Oscar nomination morning may bring joy to the chosen few, but "few" is the operative word -- the list of who's out is always going to be longer than the list of who's in. A few shock omissions are par for the course, but it seems this morning's announcement brought even more than usual, and in a multitude of categories -- from Tom Hanks to Emma Thompson to Sarah Polley to Lana del Rey. After the jump, we list a few of the no-shows that surprised us most.
As it always does, the Academy had a few things of its own to say this morning as the 86th annual Oscar nominations announcement was full of intrigue. Never too closely resembling the buzz we're all going on as ballots are turned in, the organization went its own way in a few key areas, putting smiles on some faces, slapping frowns on others.
"American Hustle" and "Gravity" lead the nominees for the 86th Academy Awards, with nominations in 10 categories. "12 Years a Slave" is right on their heels with nine nods, while six other films made the Best Picture lineup. Full list of nominations below.
We're just about 15 minutes away from the big announcement. At 5:40am PT (good GOD), Cheryl Boone Isaacs and Chris Hemsworth will announce this year's Oscar nominees. If you're tuning in online and steering clear of the horrors of E! and whatnot, you can watch the announcement via the livestream below (and knock out any first-blush reactions instantly as we prepare our initial reactionary coverage). See you soon.
With the announcement of the Motion Picture Sound Editors' Golden Reel Awards nominees this afternoon, all of the various industry guilds and societies have had their say on the season. And it's just under the wire, too, as we're all preparing for the Oscar nominations announcement tomorrow morning. So how did the various contenders fare?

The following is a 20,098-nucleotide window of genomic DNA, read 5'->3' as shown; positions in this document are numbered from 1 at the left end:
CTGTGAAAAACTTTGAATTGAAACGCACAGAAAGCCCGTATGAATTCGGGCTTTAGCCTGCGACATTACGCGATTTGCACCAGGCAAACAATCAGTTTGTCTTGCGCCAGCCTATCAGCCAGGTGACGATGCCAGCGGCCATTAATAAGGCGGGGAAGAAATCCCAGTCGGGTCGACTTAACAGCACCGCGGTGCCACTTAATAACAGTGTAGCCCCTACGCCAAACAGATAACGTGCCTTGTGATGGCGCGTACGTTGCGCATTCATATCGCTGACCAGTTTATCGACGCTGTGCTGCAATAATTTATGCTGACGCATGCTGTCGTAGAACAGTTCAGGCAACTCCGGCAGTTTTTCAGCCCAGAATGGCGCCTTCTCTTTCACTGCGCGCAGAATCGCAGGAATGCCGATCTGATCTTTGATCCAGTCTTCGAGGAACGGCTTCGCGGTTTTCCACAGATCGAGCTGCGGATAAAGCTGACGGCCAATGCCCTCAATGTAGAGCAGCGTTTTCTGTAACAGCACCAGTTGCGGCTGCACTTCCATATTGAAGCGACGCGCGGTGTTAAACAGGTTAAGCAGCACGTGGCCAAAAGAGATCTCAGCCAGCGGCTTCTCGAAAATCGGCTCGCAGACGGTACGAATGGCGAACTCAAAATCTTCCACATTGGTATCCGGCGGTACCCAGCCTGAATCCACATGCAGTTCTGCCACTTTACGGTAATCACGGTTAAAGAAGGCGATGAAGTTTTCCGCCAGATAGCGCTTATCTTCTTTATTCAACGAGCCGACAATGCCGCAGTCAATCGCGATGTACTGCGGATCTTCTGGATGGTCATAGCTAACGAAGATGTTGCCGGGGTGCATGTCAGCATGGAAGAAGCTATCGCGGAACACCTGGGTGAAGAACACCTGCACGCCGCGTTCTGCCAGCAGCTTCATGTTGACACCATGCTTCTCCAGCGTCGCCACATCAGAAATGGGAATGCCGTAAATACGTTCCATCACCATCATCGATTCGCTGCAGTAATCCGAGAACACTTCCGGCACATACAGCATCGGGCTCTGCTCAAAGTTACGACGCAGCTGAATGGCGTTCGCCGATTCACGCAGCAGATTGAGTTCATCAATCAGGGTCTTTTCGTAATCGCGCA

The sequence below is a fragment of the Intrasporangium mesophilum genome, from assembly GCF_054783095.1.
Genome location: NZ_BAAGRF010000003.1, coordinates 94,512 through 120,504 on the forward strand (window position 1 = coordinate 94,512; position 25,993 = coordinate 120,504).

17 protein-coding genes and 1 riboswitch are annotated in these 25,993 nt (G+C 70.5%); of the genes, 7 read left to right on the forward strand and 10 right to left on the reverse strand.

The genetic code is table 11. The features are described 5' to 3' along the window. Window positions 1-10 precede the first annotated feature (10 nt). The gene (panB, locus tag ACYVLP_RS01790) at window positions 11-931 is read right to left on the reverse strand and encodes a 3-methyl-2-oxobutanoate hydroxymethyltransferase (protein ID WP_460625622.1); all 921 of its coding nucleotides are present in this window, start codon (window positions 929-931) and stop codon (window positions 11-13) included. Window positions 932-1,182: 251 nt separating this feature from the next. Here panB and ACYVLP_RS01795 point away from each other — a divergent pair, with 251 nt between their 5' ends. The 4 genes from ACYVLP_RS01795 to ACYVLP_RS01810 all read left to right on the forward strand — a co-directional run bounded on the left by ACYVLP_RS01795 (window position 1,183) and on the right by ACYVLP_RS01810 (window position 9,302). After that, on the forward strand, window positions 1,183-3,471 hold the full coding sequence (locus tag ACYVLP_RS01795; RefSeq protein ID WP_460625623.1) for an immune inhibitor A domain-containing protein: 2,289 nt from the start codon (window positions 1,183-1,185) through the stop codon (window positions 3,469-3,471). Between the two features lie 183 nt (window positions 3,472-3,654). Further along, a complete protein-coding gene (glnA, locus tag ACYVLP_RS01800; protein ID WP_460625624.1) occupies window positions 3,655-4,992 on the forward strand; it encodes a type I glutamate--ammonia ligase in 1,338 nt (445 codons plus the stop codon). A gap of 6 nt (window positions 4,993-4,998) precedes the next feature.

This promises to be an interesting addition to the annual awards trail, which could always use new below-the-line honors. Previously, the American Society of Cinematographers has only given out one award for feature film work -- the nominees for which were announced last week. This year, however, they're introducing a second: the Spotlight Award, which will recognize outstanding cinematography in lower-profile films that have either premiered at festivals or opened in limited release.
Ever since he launched onto the scene with 2002's "Bloody Sunday," the work of director Paul Greengrass has been marked by intensity on the editorial side. Films like "The Bourne Supremacy," "The Bourne Ultimatum" (which won the Oscar for Best Film Editing), "United 93" and this year's "Captain Phillips" have really stood out for their assemblage, wrangling intense amounts of footage into narratives that reflect a docudrama style, putting you right in the action. Naturally, then, he's a fantastic choice for the American Cinema Editors' annual Golden Eddie Filmmaker of the Year award.
If it's January that means Sundance is once again upon us and the Park City institution appears ready to make some noise in what has become a very busy month for entertainment fans. Before the festival begins, much of the publicity and hype usually centers on the star-driven films in the U.S. Dramatic Competition and Premieres categories, but by the time Saturday rolls around it's a jaw-dropping documentary or unexpected surprise ("Beasts of the Southern Wild," "Little Miss Sunshine") that really have people talking and have film lovers wondering when these titles will find their way to a theater in their hometown. It's a recurring scenario that has made Sundance America's premiere and, arguably, most important film festival.
Nominations have been announced for the Motion Picture Sound Editors' (MPSE) 61st annual Golden Reel Awards, and it was "Gravity" and "12 Years a Slave" that led the way with three nominations each.
"Grown Ups 2" is the clear "winner" of this year's Razzie nominations, although the voters saved plenty of vitriol for summer flops "The Lone Ranger" and "After Earth," and the star-studded comedy anthology "Movie 43."